No, it’s not just the Douro Valley. Yes, Portugal is a dream country for vines. In the Bairrada region, one grape variety is capable of anything.
THE STORY TAKES PLACE BETWEEN TWO PALACES IN CURIA, in central Portugal. I left one, where we were staying, to go to the other, a few hundred metres away. Some friends have asked me to have a beer in the bar after a day of tasting at the Concours Mondial de Bruxelles. So far, so good. At 10.30pm, it’s chilly, as it is every night in this wine-growing region just a few kilometres from the ocean. Arriving in the superb hall of the Curia Palace, one of the stages of the Almeida hotel group, I bump into other members of the jury whom I don’t yet know. Peter from South Africa, Lisse from London and Liam from Ireland invite me to join them. Peter called his mate, António Rocha. Even in these late hours, he agreed to open his cellar to us. He has been making the Almeida family wines for twenty-five years, looking after the bottles in Curia and Bussaco, in the neighbouring Dão region. Created to honour the clients of these two palaces, the cellar contains wines that are just right, aged for the right amount of time and served on the day they reach their peak. It’s well worth the effort. The beer at the bar (closed, in fact) fades away and the unique experience draws closer. Lisse, a tall blonde with inexhaustible enthusiasm, is all excited and tells me that the English call this kind of situation serendipitous.
DELICATE AS LACE António shows us behind the scenes of this Belle Époque hotel, still in its original state (telephone box, post office, etc.) and invites us to follow him outside into the night. He opens an old wooden door and reveals his lair. Walls of bottles without labels. He leads us through the vintages, handing us the bottles like trophies. The 1967, 1956 and 1922 vintages lie neatly in an air-conditioned room behind the hotel. António is at home. He’s keen to show us where the festivities are taking place. We go out again in the dark to walk around the old building with its whitewashed walls. The mini winery appears even more beautiful in the unawares.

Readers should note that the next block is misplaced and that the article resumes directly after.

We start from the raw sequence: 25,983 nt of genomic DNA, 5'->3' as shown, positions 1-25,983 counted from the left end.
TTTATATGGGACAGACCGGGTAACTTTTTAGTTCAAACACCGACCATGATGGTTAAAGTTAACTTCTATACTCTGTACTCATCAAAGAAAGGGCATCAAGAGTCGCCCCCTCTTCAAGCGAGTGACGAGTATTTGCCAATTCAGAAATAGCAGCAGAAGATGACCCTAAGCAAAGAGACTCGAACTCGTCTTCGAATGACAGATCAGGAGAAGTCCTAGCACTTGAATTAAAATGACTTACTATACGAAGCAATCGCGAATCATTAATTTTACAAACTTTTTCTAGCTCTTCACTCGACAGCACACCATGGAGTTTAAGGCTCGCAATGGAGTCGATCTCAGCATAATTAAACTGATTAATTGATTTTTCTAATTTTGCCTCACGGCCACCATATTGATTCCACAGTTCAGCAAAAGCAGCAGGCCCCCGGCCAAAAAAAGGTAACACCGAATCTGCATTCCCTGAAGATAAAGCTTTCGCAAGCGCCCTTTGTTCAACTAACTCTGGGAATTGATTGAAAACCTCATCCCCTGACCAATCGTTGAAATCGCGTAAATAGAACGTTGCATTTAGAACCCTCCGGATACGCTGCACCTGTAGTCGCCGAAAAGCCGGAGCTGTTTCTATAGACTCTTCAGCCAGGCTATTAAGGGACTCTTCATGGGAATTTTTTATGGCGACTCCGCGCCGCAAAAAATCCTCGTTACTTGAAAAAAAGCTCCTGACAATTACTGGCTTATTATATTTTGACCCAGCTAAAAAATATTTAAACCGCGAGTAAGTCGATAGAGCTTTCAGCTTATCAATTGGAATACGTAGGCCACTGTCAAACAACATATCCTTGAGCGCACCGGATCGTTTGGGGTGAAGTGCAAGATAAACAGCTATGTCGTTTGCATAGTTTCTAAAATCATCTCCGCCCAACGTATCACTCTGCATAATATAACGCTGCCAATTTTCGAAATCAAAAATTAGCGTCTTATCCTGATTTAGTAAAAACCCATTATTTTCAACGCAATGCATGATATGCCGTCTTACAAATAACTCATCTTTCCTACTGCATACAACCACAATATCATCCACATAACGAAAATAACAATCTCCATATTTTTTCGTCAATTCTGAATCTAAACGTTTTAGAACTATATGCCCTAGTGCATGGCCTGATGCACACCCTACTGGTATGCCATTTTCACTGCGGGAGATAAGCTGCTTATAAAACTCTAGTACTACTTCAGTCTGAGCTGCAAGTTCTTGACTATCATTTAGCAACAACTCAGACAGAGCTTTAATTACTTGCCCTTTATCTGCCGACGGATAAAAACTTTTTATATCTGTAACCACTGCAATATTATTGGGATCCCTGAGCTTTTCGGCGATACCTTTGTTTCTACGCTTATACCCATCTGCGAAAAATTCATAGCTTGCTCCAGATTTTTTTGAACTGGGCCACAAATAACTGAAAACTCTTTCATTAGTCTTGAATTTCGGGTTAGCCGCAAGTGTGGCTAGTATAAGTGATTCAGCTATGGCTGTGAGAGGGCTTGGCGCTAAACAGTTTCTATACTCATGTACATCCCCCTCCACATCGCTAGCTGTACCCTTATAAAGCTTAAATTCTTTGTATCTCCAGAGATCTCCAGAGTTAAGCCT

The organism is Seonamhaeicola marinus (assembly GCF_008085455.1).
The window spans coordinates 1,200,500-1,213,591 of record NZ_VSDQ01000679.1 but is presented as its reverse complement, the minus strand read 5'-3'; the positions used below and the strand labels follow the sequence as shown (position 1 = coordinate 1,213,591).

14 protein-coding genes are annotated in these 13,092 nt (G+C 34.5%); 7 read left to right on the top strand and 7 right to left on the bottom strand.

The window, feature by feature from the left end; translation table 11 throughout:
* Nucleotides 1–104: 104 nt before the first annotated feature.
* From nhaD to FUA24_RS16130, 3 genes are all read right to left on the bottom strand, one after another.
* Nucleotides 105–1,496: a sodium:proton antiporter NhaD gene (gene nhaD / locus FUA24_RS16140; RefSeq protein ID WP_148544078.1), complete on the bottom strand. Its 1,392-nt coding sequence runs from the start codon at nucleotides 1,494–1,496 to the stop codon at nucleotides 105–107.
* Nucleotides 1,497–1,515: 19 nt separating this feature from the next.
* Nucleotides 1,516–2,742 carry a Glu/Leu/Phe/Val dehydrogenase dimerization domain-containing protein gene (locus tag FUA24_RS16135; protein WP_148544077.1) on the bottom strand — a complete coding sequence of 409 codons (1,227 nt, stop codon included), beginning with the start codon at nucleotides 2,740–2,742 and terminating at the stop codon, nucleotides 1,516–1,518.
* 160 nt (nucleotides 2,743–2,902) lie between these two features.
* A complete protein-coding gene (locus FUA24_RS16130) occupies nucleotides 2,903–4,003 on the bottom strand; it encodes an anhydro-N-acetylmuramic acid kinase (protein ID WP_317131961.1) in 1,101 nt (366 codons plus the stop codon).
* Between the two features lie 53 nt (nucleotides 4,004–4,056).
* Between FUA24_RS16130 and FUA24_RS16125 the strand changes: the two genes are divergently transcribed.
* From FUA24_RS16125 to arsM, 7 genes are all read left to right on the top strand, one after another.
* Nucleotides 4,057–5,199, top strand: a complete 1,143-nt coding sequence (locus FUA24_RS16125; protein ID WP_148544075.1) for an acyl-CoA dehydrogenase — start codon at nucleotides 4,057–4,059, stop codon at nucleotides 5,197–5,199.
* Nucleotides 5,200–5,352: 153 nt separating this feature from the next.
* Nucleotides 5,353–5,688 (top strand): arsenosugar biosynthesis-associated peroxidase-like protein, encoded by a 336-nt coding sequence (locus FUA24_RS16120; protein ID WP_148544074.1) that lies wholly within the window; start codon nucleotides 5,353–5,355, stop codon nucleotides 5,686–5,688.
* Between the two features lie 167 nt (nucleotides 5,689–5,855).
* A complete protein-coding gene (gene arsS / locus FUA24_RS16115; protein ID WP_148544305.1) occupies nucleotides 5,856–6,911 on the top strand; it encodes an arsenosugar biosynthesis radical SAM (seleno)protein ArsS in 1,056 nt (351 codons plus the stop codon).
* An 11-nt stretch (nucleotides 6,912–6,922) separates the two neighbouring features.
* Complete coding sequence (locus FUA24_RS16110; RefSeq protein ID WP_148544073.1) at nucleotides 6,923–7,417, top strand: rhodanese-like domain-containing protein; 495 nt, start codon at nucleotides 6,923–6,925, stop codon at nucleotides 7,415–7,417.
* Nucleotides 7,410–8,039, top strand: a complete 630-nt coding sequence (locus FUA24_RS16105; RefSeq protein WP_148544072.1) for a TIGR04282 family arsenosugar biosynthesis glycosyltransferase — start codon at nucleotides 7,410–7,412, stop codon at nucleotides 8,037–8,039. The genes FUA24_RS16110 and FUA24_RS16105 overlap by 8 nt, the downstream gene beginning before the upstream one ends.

Cement and granite lagares, a few French barrels (from Sylvain), a few dapper stainless steel vats, bottles of bubbles lying in a box pallet. “A trial run”, explains the cellar master. Enough to make 20,000 bottles a year, no more, all told. We return to the old bottles. Our surprise guest – thank you Peter – decides to grab a 1983 keel. “Because I like that vintage,” he says simply. Mostly red Baga. He adds: “If it’s not good, I’ll open another one”. He knows each bottle by heart, and never makes a mistake. He places the lucky one on a tiny wooden table from another century. We admire him. To do things right, he affixes a deliciously drawn label, a little crooked. It’s the contents that count. He gently removes the cork. He’s used to it. He does all the reconditioning of all his babies himself, and shows us his DIY tools. The nitrogen tank, the tweezers and even thin layers of baby cotton to clean the necks. He collects five large, round “burgundy” glasses, rinsed in the sink. The colour is tiled like that of an old pinot noir. The nose, ah the nose, Lisse nearly faints. The wine explodes and speaks frankly of its history. Raspberry, spices, a hint of rose. For me, it’s the mouth. Far from collapsing, I fly, I glide, we glide. Delicate berry lace, incredible length, formidable finesse with that saline touch that is the hallmark of great wines. A light deposit smiles at us. We exchange glances, our eyes moist. The wine is laid bare, gently, attentively, respectfully and humbly. Welcome to Baga country. It’s well past midnight and we leave António to return to his pillow. He is not the only one to reveal the greatness of wines made from Portuguese grape varieties. The oldest winery in the region, São João, has opened a 1995 for us, an elegant wine with a magnificent supple mid-palate. Almost thirty years to reach this point.